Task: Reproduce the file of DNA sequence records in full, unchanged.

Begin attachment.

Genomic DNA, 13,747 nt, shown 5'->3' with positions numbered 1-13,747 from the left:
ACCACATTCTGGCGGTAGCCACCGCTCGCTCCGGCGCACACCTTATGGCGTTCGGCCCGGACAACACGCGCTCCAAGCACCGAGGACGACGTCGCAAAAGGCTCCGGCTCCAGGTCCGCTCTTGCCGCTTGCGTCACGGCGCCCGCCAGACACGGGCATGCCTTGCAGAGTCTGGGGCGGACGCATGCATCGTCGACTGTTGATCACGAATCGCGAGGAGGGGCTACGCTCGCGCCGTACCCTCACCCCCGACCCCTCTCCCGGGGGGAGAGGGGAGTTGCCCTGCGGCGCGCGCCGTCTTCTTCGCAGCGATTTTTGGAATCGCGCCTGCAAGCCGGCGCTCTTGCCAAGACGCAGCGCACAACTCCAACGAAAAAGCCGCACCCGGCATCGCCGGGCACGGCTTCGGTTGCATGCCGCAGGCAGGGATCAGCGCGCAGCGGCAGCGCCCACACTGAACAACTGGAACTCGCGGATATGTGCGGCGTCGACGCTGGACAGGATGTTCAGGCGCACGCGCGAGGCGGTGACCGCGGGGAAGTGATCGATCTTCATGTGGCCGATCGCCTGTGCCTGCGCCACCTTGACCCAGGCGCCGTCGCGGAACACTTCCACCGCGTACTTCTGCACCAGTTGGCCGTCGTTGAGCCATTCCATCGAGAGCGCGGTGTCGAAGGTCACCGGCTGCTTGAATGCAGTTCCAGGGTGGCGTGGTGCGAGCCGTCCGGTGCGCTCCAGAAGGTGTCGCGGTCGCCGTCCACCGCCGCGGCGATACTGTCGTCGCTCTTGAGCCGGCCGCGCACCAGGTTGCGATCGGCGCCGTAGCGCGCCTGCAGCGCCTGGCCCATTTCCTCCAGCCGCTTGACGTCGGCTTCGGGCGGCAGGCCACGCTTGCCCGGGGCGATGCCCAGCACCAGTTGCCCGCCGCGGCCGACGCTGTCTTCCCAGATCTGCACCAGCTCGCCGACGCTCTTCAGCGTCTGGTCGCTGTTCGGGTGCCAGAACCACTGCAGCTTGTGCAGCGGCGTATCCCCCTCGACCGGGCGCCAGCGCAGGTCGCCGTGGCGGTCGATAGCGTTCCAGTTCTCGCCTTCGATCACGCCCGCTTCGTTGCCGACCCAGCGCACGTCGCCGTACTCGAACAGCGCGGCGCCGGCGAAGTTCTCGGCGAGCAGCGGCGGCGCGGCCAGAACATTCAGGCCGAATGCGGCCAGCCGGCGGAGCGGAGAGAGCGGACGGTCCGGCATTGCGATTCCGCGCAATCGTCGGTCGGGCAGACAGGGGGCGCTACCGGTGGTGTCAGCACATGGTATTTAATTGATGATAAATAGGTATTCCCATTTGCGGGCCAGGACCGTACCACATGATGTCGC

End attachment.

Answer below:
Genomic DNA, 13,747 nt, shown 5'->3' with positions numbered 1-13,747 from the left:
ACCACATTCTGGCGGTAGCCACCGCTCGCTCCGGCGCACACCTTATGGCGTTCGGCCCGGACAACACGCGCTCCAAGCACCGAGGACGACGTCGCAAAAGGCTCCGGCTCCAGGTCCGCTCTTGCCGCTTGCGTCACGGCGCCCGCCAGACACGGGCATGCCTTGCAGAGTCTGGGGCGGACGCATGCATCGTCGACTGTTGATCACGAATCGCGAGGAGGGGCTACGCTCGCGCCGTACCCTCACCCCCGACCCCTCTCCCGGGGGGAGAGGGGAGTTGCCCTGCGGCGCGCGCCGTCTTCTTCGCAGCGATTTTTGGAATCGCGCCTGCAAGCCGGCGCTCTTGCCAAGACGCAGCGCACAACTCCAACGAAAAAGCCGCACCCGGCATCGCCGGGCACGGCTTCGGTTGCATGCCGCAGGCAGGGATCAGCGCGCAGCGGCAGCGCCCACACTGAACAACTGGAACTCGCGGATATGTGCGGCGTCGACGCTGGACAGGATGTTCAGGCGCACGCGCGAGGCGGTGACCGCGGGGAAGTGATCGATCTTCATGTGGCCGATCGCCTGTGCCTGCGCCACCTTGACCCAGGCGCCGTCGCGGAACACTTCCACCGCGTACTTCTGCACCAGTTGGCCGTCGTTGAGCCATTCCATCGAGAGCGCGGTGTCGAAGGTCACCGGCTGCTTGAATGCAGTTCCAGGGTGGCGTGGTGCGAGCCGTCCGGTGCGCTCCAGAAGGTGTCGCGGTCGCCGTCCACCGCCGCGGCGATACTGTCGTCGCTCTTGAGCCGGCCGCGCACCAGGTTGCGATCGGCGCCGTAGCGCGCCTGCAGCGCCTGGCCCATTTCCTCCAGCCGCTTGACGTCGGCTTCGGGCGGCAGGCCACGCTTGCCCGGGGCGATGCCCAGCACCAGTTGCCCGCCGCGGCCGACGCTGTCTTCCCAGATCTGCACCAGCTCGCCGACGCTCTTCAGCGTCTGGTCGCTGTTCGGGTGCCAGAACCACTGCAGCTTGTGCAGCGGCGTATCCCCCTCGACCGGGCGCCAGCGCAGGTCGCCGTGGCGGTCGATAGCGTTCCAGTTCTCGCCTTCGATCACGCCCGCTTCGTTGCCGACCCAGCGCACGTCGCCGTACTCGAACAGCGCGGCGCCGGCGAAGTTCTCGGCGAGCAGCGGCGGCGCGGCCAGAACATTCAGGCCGAATGCGGCCAGCCGGCGGAGCGGAGAGAGCGGACGGTCCGGCATTGCGATTCCGCGCAATCGTCGGTCGGGCAGACAGGGGGCGCTACCGGTGGTGTCAGCACATGGTATTTAATTGATGATAAATAGGTATTCCCATTTGCGGGCCAGGACCGTACCACATGATGTCGC